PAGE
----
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The oily layer, produced by the meibomian glands forms the outermost surface of the tear film. Its main purpose is to smooth the tear surface and reduce evaporation of tears. The middle watery layer makes up most of what we ordinarily think of as tears. This layer, produced by the lacrimal glands in the eyelids cleanses the eye and washes away foreign particles or irritants. The inner layer consists of mucus produced by the conjunctiva. Mucus allows the watery layer to spread evenly over the surface of the eye and helps the eye remain moist. Without mucus, tears would not stick to the eye.
What are the Symptoms of Dry Eyes?
- Stinging or burning eyes
- Grittiness or scratchiness
- Stringy mucus in or around the eyes
- Discomfort when wearing contact lenses
- Blurred or Fluctuating Vision
- Light Sensitivity
- A feeling of a foreign body or sand in the eye
- Excess tearing
- Redness of the eye
- Heavy eyelids
- Increased eye irritation from smoke or wind
- Decreased tolerance of reading, working on the computer, or any activity that requires sustained visual attention
Excess tearing from"dry eye" may sound illogical, but it can be understood as the eye's response to discomfort. If the tears responsible for maintaining lubrication do not keep the eye wet enough, the eye becomes irritated. Eye irritation prompts the gland that makes tears (called the lacrimal gland) to release a large volume of tears, overwhelming the tear drainage system. These excess tears then overflow from your eye.
Watch an informative video - Introduction to Dry Eye
What Causes Dry Eye?
Dry eye can be a temporary or a chronic condition that can have multiple causes. Patients typically fall in two categories: those who have excessive tear evaporation and those who do not produce enough tears.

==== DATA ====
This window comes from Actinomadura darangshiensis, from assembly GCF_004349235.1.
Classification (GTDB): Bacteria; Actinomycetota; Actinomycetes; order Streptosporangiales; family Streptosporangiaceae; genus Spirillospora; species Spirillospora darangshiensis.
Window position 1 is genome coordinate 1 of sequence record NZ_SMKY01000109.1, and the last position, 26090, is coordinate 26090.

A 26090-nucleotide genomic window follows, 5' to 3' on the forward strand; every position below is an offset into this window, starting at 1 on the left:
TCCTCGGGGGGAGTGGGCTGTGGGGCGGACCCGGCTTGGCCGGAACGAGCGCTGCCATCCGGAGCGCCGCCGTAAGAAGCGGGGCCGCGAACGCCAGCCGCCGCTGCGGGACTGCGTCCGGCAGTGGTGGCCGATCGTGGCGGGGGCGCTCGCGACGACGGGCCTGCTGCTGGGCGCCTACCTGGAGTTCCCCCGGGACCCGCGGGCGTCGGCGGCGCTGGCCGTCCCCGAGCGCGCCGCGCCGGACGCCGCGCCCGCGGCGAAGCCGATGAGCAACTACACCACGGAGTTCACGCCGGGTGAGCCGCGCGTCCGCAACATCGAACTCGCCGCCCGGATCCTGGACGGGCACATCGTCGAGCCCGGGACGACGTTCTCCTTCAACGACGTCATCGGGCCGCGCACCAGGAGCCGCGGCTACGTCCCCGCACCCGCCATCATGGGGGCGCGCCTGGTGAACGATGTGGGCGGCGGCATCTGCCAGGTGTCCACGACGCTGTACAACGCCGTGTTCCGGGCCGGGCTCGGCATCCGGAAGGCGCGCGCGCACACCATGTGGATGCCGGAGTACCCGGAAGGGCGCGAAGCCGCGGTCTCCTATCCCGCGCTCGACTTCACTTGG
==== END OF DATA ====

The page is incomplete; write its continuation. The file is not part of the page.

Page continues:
There are a number of factors that can cause excessive tear evaporation including environmental conditions, some oral medications, certain sustained visual tasks and inflammatory conditions of the eyelids.
The environmental factors include:
- being exposed to forced hot air heat at home, in the car, or at work, dry climates, air travel
- reduced blinking from contact lens wear
- air pollution
- even just blowing your hair dry
- cigarette smoke
Visual tasks that can lead to excessive tear evaporation from reduced blinking include:
- extended periods of reading
- prolonged computer use
Your tears may also evaporate too quickly if you suffer from a particular eyelid inflammation known as meibomian gland dysfunction or posterior blepharitis. The meibomian glands are the oil producing glands of the eyelids. Rosacea, a skin disorder, can be seen quite commonly in association with this posterior blepharitis.
Inadequate tear production is another cause of dry eye, especially after the age of 40. As we age, tear production decreases which affects the watery or largest component of our tear film. Although this can occur in men and women, it affects women more often, especially after menopause because of hormonal changes. Other causes include damage to the lacrimal glands from inflammation and radiation, systemic diseases such as diabetes, rheumatoid arthritis, lupus, scleroderma and Sjogren's syndrome, long-term contact lens wear, refractive eye procedures such as LASIK and certain medications.
The development of dry eyes can have many causes. They include:
- Age – dry eye is a part of the natural aging process. The majority of people over age 40 experience some symptoms of dry eyes.
- Gender – women are more likely to develop dry eyes due to hormonal changes caused by menopause, the use of oral contraceptives, and pregnancy.
- Medications – certain medicines, including antihistamines, decongestants, pain relievers, blood pressure medications and antidepressants, can reduce the amount of tears produced in the eyes and produce dry eye symptoms.
- Medical conditions – persons with Sjogren's syndrome, rheumatoid arthritis, lupus, ocular rosacea, diabetes and thyroid problems are more likely to have symptoms of dry eyes. Also, problems with inflammation of the eyelids (blepharitis), inflammation of the surfaces of the eye, or the inward or outward turning of eyelids can cause dry eyes to develop.